introduction-probability.pdf

# 1 a map p f 0 1 is called probability measure if p ω

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(1) A map P : F → [0 , 1] is called probability measure if P (Ω) = 1 and for all A 1 , A 2 , ... ∈ F with A i A j = for i = j one has P i =1 A i = i =1 P ( A i ) . (1.1) The triplet (Ω , F , P ) is called probability space . (2) A map μ : F → [0 , ] is called measure if μ ( ) = 0 and for all A 1 , A 2 , ... ∈ F with A i A j = for i = j one has μ i =1 A i = i =1 μ ( A i ) . The triplet (Ω , F , μ ) is called measure space . (3) A measure space (Ω , F , μ ) or a measure μ is called σ -finite provided that there are Ω k Ω, k = 1 , 2 , ... , such that (a) Ω k ∈ F for all k = 1 , 2 , ... , (b) Ω i Ω j = for i = j , (c) Ω = k =1 Ω k , (d) μ k ) < . The measure space (Ω , F , μ ) or the measure μ are called finite if μ (Ω) < . Remark 1.2.2 Of course, any probability measure is a finite measure: We need only to check μ ( ) = 0 which follows from μ ( ) = i =1 μ ( ) (note that ∅ ∩ ∅ = ) and μ (Ω) < . Example 1.2.3 ( a ) We assume the model of a die, i.e. Ω = { 1 , ..., 6 } and F = 2 Ω . Assuming that all outcomes for rolling a die are equally likely, leads to P ( { ω } ) := 1 6 . Then, for example, P ( { 2 , 4 , 6 } ) = 1 2 .

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1.2. PROBABILITY MEASURES 15 ( b ) If we assume to have two coins, i.e. Ω = { ( T, T ) , ( H, T ) , ( T, H ) , ( H, H ) } and F = 2 Ω , then the intuitive assumption ’fair’ leads to P ( { ω } ) := 1 4 . That means, for example, the probability that exactly one of two coins shows heads is P ( { ( H, T ) , ( T, H ) } ) = 1 2 . Example 1.2.4 [Dirac and counting measure] 2 ( a ) Dirac measure : For F = 2 Ω and a fixed x 0 Ω we let δ x 0 ( A ) := 1 : x 0 A 0 : x 0 A . ( b ) Counting measure : Let Ω := { ω 1 , ..., ω N } and F = 2 Ω . Then μ ( A ) := cardinality of A. Let us now discuss a typical example in which the σ –algebra F is not the set of all subsets of Ω. Example 1.2.5 Assume that there are n communication channels between the points A and B . Each of the channels has a communication rate of ρ > 0 (say ρ bits per second), which yields to the communication rate ρk , in case k channels are used. Each of the channels fails with probability p , so that we have a random communication rate R ∈ { 0 , ρ, ..., nρ } . What is the right model for this? We use Ω := { ω = ( ε 1 , ..., ε n ) : ε i ∈ { 0 , 1 } ) with the interpretation: ε i = 0 if channel i is failing, ε i = 1 if channel i is working. F consists of all unions of A k := { ω Ω : ε 1 + · · · + ε n = k } . Hence A k consists of all ω such that the communication rate is ρk . The system F is the system of observable sets of events since one can only observe how many channels are failing, but not which channel fails. The measure P is given by P ( A k ) := n k p n - k (1 - p ) k , 0 < p < 1 . Note that P describes the binomial distribution with parameter p on { 0 , ..., n } if we identify A k with the natural number k . 2 Paul Adrien Maurice Dirac, 08/08/1902 (Bristol, England) - 20/10/1984 (Tallahassee, Florida, USA), Nobelprice in Physics 1933.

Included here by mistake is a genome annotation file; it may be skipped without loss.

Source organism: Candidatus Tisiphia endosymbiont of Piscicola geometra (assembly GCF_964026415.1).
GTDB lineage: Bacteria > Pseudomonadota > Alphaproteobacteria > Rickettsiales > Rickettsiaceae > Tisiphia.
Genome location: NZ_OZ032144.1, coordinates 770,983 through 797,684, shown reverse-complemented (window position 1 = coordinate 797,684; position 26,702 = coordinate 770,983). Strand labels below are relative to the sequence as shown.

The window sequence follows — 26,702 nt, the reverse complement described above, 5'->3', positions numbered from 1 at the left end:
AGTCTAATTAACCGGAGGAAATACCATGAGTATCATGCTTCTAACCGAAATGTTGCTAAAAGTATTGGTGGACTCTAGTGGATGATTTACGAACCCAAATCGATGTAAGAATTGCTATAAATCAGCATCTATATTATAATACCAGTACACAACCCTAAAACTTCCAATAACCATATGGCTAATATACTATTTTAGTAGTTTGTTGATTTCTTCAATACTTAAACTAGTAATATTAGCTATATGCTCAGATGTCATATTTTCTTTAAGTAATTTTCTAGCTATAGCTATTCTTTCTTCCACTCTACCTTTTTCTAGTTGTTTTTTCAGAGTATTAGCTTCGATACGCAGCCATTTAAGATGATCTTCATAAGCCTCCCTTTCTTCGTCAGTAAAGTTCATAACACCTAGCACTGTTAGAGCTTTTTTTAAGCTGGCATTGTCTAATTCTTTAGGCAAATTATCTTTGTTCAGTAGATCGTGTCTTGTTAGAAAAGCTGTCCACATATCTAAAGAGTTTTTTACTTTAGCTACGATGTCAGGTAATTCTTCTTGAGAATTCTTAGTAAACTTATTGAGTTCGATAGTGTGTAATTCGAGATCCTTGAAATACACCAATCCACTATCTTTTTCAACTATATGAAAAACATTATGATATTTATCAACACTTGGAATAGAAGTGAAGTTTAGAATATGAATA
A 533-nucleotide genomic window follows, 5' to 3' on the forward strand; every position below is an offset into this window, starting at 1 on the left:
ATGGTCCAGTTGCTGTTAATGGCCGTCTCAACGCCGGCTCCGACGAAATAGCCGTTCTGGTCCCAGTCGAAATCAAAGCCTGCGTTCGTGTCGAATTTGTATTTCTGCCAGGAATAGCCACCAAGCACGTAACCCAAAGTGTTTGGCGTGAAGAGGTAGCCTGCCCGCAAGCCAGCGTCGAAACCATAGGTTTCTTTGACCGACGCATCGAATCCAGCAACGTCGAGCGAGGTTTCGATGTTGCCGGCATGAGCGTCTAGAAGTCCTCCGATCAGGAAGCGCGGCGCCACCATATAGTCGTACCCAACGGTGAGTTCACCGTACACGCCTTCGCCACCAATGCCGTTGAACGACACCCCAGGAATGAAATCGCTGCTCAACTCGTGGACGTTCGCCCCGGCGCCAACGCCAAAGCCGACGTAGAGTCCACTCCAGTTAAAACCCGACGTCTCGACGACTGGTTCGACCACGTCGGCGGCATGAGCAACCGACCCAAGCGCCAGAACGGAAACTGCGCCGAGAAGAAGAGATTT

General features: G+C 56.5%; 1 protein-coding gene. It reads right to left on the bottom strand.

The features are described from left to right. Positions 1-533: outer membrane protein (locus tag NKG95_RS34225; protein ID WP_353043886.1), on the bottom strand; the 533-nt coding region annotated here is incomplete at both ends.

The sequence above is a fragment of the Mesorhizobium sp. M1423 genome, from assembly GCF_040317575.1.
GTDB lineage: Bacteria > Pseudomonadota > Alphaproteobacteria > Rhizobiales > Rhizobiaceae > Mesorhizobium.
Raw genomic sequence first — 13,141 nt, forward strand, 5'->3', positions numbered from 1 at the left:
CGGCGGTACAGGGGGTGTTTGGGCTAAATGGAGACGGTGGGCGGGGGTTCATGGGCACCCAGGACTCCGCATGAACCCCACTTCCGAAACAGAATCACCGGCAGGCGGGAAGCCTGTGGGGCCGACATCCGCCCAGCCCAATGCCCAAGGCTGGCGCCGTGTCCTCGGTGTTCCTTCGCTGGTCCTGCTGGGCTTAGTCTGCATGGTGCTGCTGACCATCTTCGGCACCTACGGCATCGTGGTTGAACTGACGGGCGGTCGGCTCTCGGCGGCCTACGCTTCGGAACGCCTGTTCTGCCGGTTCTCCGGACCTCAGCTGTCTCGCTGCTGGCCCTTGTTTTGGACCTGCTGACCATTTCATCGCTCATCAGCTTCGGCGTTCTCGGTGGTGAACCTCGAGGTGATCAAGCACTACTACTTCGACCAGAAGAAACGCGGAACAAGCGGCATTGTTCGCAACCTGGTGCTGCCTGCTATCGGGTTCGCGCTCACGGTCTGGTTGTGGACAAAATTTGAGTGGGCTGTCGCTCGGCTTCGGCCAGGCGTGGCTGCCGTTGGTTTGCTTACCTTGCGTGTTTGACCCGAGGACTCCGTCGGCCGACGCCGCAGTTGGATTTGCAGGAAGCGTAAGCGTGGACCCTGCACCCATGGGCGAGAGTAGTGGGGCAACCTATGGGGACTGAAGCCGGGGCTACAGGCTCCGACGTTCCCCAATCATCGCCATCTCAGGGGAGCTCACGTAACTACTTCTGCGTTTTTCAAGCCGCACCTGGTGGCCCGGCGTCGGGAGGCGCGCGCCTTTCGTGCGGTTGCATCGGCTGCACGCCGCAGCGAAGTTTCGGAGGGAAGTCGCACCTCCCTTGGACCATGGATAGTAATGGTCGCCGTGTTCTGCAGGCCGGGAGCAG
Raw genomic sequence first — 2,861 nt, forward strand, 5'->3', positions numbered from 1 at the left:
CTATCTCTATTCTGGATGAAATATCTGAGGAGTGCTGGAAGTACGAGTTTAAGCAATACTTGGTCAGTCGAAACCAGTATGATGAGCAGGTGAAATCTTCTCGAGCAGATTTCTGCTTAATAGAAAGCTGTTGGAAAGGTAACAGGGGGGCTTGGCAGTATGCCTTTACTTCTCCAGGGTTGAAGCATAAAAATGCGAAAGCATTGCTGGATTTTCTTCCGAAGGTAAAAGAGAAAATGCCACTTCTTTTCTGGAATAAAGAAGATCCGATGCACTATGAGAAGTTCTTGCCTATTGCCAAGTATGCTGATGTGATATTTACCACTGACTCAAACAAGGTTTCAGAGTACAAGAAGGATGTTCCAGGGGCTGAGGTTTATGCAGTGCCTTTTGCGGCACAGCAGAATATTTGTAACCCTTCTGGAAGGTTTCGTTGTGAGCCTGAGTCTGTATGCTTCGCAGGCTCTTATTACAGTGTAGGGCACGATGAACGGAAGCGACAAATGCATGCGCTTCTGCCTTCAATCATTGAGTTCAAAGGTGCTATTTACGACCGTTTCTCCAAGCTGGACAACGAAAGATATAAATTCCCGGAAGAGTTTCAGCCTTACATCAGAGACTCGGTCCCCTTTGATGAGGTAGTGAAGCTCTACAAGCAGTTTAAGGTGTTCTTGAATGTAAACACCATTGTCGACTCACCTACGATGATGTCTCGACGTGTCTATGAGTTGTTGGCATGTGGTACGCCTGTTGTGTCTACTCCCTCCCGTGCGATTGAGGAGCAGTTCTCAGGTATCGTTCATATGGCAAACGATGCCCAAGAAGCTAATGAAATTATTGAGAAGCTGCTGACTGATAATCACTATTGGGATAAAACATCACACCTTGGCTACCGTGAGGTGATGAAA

16 CHAPTER 1. PROBABILITY SPACES We continue with some basic properties of a probability measure. Proposition 1.2.6 Let , F , P ) be a probability space. Then the following assertions are true: (1) If A 1 , ..., A n ∈ F such that A i A j = if i = j , then P ( n i =1 A i ) = n i =1 P ( A i ) .

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• Spring '17
• Probability, Probability theory, Probability space, measure, lim P, Probability Spaces

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